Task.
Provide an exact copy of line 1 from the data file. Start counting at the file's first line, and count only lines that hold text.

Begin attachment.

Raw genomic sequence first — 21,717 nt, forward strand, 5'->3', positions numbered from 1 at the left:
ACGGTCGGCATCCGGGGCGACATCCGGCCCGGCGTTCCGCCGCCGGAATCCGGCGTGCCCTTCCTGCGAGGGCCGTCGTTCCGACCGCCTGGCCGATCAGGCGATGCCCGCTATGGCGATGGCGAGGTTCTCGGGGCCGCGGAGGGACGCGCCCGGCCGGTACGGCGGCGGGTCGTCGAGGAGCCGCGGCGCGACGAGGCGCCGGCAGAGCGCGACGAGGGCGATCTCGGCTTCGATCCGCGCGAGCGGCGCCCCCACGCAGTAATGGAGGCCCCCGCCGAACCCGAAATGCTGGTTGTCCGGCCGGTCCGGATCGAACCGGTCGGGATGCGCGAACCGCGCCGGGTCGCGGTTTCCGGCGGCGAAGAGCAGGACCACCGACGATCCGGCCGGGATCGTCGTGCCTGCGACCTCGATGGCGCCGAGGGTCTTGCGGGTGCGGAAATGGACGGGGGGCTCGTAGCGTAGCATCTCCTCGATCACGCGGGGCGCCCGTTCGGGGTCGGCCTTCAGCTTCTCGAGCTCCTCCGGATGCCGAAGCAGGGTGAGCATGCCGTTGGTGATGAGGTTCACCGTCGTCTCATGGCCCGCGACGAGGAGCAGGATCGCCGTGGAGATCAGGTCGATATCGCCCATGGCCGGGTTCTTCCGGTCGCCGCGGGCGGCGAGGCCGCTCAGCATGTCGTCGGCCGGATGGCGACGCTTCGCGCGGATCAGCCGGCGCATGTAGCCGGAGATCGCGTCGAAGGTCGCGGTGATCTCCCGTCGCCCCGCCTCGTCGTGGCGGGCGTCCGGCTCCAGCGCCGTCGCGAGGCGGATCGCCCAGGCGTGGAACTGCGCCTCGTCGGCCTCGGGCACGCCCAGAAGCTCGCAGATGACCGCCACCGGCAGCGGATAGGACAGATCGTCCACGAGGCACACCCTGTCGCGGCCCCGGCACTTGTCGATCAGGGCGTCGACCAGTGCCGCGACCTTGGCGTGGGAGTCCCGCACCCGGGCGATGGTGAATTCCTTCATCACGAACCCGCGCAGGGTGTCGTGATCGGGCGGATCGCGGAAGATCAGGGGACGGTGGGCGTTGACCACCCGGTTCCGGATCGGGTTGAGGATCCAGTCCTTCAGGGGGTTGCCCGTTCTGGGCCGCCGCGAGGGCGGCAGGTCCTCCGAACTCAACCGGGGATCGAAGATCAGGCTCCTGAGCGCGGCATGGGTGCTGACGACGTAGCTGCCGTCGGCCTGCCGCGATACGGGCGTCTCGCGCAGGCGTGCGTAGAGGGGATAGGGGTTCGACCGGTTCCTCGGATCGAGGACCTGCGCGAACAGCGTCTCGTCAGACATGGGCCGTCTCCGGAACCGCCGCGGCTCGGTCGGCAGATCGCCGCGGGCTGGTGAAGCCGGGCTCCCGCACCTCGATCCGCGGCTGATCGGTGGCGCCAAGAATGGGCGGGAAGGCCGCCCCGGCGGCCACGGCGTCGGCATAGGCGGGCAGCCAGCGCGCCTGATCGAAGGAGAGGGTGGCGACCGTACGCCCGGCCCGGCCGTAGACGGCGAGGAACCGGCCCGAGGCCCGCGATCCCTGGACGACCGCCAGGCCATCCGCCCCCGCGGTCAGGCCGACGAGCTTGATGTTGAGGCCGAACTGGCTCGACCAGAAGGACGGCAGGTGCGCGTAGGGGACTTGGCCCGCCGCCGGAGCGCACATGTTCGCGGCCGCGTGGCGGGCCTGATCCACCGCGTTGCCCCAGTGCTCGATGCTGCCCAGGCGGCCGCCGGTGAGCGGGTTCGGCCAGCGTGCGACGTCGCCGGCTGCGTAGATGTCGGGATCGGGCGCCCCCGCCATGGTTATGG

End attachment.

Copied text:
Raw genomic sequence first — 21,717 nt, forward strand, 5'->3', positions numbered from 1 at the left: